The press corps seems to have learned the wrong lesson of the Trump years

The press corps seems to have learned the wrong lesson of the Trump years

President Joe Biden tapes a TV interview with ABC News journalist George Stephanopoulos, Wednesday, August 18, 2021, in the Roosevelt Room of the White House.

(Official White House Photo by Erin Scott)

Members of the Washington press corps like to tell a story about the heroes of the Washington press corps "holding power to account." This seems noble, and it can be, but more often than not, it's not noble.

In practice what "holding power to account" means is countering the dominance over the national discourse of the party in power with the values and views of the party out of power. When Donald Trump was president, the press corps elevated liberal voices, especially in the wake of George Floyd's murder. Now that Joe Biden is president, the press corps is elevating conservative voices. So far, not so bad. Things get more complicated, though. The Democrats more or less stick to an appreciable and verifiable standard of truth and falsehood. The Republicans do no such thing. When the press corps elevated liberal voices during the Trump administration, it was elevating facts and reason, more or less. (I'm trying to avoid making Democrats and liberals seem pure of heart.) During the Biden administration, however, the press corps is elevating distortions, misrepresentations and outright lies. That might be "balance," but it's a warped balance.

There's another level of complication. The Democrats have their own media to advance the party's preferred viewpoints, but nothing like what the Republicans have. The right-wing media apparatus is global in scale. It is also breathtakingly profitable, as it tells people who don't want to know about the complexity of shared problems that they don't need to know about the complexity of shared problems. It tells them all they need to know is "those people" are causing all the problems.

So when the press corps elevates liberal voices, it is elevating them more or less on its own (with some assistance from MSNBC). When the press corps elevates conservative voices, however, the impact is different by orders of magnitude, because it is not elevating them on its own. It is elevating them along with Fox and Fox's competitors as well as the Wall Street Journal (mostly its opinion pages) and a galaxy of right-wing print and digital media always already pushing the party line. And that's not even mentioning the influence of Facebook!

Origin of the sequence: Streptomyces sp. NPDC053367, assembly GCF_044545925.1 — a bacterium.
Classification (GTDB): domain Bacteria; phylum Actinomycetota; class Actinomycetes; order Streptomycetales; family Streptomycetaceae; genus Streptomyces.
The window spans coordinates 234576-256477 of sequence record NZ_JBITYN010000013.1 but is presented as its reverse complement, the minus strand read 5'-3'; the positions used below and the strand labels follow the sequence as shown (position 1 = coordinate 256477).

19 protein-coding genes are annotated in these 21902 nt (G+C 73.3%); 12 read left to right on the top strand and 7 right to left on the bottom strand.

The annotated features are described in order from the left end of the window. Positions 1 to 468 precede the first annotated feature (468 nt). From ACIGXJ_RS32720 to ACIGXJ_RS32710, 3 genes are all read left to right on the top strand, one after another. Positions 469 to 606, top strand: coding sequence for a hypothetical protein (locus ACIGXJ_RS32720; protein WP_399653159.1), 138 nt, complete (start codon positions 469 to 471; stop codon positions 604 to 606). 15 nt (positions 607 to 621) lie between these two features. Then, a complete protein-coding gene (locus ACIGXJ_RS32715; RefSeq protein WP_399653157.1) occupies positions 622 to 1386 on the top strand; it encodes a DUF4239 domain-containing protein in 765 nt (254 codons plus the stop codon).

Yet another level. The press corps is already disposed to defending the status quo as the very obscenely rich — which is to say, the people who own the lucrative news media — are disposed to defending a status quo that has made and continues to make them very obscenely rich. When the press corps elevates liberal voices, it is usually done in a half-hearted way, so as to avoid empowering too much the liberal voices who want to take power away from the very obscenely rich.

There are occasions, however, when the press corps must go farther than it would normally go, as when a candidate for president colludes with a foreign power to sabotage a Democratic rival, or as when a sitting president conspires with seditionists and traitors to sack and loot the seat of government. In cases like these, the press corps is free to appear like it's taking the side of liberals. The very obscenely rich who own the lucrative news media can't afford to seem unpatriotic.

While the Washington press corps did a pretty good job, in my view, of holding the line of facts and reason during four years of chaos and propaganda, it was nevertheless working against its essential nature. Now that things have "returned to normal," so has the press corps. The result has been a near-drowning out of the party in power. Even though a Democrat is president, we have not seen story after story explaining why a Democrat is president. Instead, most of what we now hear is views from the right. Reform politics was briefly in the national spotlight during the Trump years. It now seems nearly or totally gone.

Reform will return to the fore eventually. Still, I'm disappointed. Journalism, when done right, should change a person. Journalism, when done during a time wherein a transparently fascist president ruled the country, should absolutely change a person. It should show beyond doubt to people claiming to hold themselves to the highest standards what those standards should be. They are not fairness, balance, and professionalism. They are morality and democracy.

The press corps isn't monolithic. But it is like any other organized human activity. Participants tend to gravitate toward generally and internally acceptable codes of conduct for the practical purpose of doing, in an organized fashion, what the group sets out to do.

That's not the problem. The problem is when codes of conduct, which are disposed to defend the status quo, align with a political party seeking to eliminate attempts to reform the status quo — even if those attempts take party actors into the breach of sedition and treason.

And the problem is when that alignment gets so loud that attempts to reform the government so it is of, by and for the people can't be heard above the din. Not three days after the US House of Representatives passed a $1 trillion infrastructure package to rebuild the United States, the Associated Press, which is dead-center of the press corps, wrote about how Biden is in trouble after losses in Virginia though his party passed a $1 trillion infrastructure package to rebuild the United States.

Again, that's disappointing. c

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